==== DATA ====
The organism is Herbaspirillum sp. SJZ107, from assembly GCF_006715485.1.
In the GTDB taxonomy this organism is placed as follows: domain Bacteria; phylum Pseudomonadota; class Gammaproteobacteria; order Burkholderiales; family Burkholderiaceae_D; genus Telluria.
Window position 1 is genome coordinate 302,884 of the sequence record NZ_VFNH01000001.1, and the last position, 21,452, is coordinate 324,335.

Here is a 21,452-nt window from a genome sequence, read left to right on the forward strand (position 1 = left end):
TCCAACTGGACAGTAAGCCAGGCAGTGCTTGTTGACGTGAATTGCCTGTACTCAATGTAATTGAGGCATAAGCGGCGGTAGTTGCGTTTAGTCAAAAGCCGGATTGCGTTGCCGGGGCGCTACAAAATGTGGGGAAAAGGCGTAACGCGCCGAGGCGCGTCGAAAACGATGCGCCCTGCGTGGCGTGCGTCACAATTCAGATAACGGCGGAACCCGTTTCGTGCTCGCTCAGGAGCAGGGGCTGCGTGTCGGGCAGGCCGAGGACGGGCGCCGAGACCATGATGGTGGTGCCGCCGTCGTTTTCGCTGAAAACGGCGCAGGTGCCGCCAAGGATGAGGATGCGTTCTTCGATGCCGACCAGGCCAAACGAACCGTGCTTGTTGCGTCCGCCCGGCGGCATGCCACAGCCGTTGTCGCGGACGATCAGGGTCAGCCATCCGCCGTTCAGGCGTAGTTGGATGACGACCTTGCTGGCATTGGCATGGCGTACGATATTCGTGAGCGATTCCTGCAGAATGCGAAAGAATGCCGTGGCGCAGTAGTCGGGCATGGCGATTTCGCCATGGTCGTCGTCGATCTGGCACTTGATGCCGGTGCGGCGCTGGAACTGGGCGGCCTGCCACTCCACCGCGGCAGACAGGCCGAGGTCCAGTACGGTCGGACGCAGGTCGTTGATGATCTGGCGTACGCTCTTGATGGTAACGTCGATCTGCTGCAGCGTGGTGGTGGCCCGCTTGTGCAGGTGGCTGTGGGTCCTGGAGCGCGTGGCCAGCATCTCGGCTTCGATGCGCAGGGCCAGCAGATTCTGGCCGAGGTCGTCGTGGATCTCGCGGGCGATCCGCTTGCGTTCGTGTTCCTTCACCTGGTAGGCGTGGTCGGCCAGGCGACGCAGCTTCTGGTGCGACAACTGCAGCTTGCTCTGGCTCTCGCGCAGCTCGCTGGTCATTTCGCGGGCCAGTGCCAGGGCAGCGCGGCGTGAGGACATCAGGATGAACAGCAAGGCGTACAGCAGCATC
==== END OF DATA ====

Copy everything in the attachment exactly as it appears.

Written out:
The organism is Herbaspirillum sp. SJZ107, from assembly GCF_006715485.1.
In the GTDB taxonomy this organism is placed as follows: domain Bacteria; phylum Pseudomonadota; class Gammaproteobacteria; order Burkholderiales; family Burkholderiaceae_D; genus Telluria.
Window position 1 is genome coordinate 302,884 of the sequence record NZ_VFNH01000001.1, and the last position, 21,452, is coordinate 324,335.

Here is a 21,452-nt window from a genome sequence, read left to right on the forward strand (position 1 = left end):
TCCAACTGGACAGTAAGCCAGGCAGTGCTTGTTGACGTGAATTGCCTGTACTCAATGTAATTGAGGCATAAGCGGCGGTAGTTGCGTTTAGTCAAAAGCCGGATTGCGTTGCCGGGGCGCTACAAAATGTGGGGAAAAGGCGTAACGCGCCGAGGCGCGTCGAAAACGATGCGCCCTGCGTGGCGTGCGTCACAATTCAGATAACGGCGGAACCCGTTTCGTGCTCGCTCAGGAGCAGGGGCTGCGTGTCGGGCAGGCCGAGGACGGGCGCCGAGACCATGATGGTGGTGCCGCCGTCGTTTTCGCTGAAAACGGCGCAGGTGCCGCCAAGGATGAGGATGCGTTCTTCGATGCCGACCAGGCCAAACGAACCGTGCTTGTTGCGTCCGCCCGGCGGCATGCCACAGCCGTTGTCGCGGACGATCAGGGTCAGCCATCCGCCGTTCAGGCGTAGTTGGATGACGACCTTGCTGGCATTGGCATGGCGTACGATATTCGTGAGCGATTCCTGCAGAATGCGAAAGAATGCCGTGGCGCAGTAGTCGGGCATGGCGATTTCGCCATGGTCGTCGTCGATCTGGCACTTGATGCCGGTGCGGCGCTGGAACTGGGCGGCCTGCCACTCCACCGCGGCAGACAGGCCGAGGTCCAGTACGGTCGGACGCAGGTCGTTGATGATCTGGCGTACGCTCTTGATGGTAACGTCGATCTGCTGCAGCGTGGTGGTGGCCCGCTTGTGCAGGTGGCTGTGGGTCCTGGAGCGCGTGGCCAGCATCTCGGCTTCGATGCGCAGGGCCAGCAGATTCTGGCCGAGGTCGTCGTGGATCTCGCGGGCGATCCGCTTGCGTTCGTGTTCCTTCACCTGGTAGGCGTGGTCGGCCAGGCGACGCAGCTTCTGGTGCGACAACTGCAGCTTGCTCTGGCTCTCGCGCAGCTCGCTGGTCATTTCGCGGGCCAGTGCCAGGGCAGCGCGGCGTGAGGACATCAGGATGAACAGCAAGGCGTACAGCAGCATC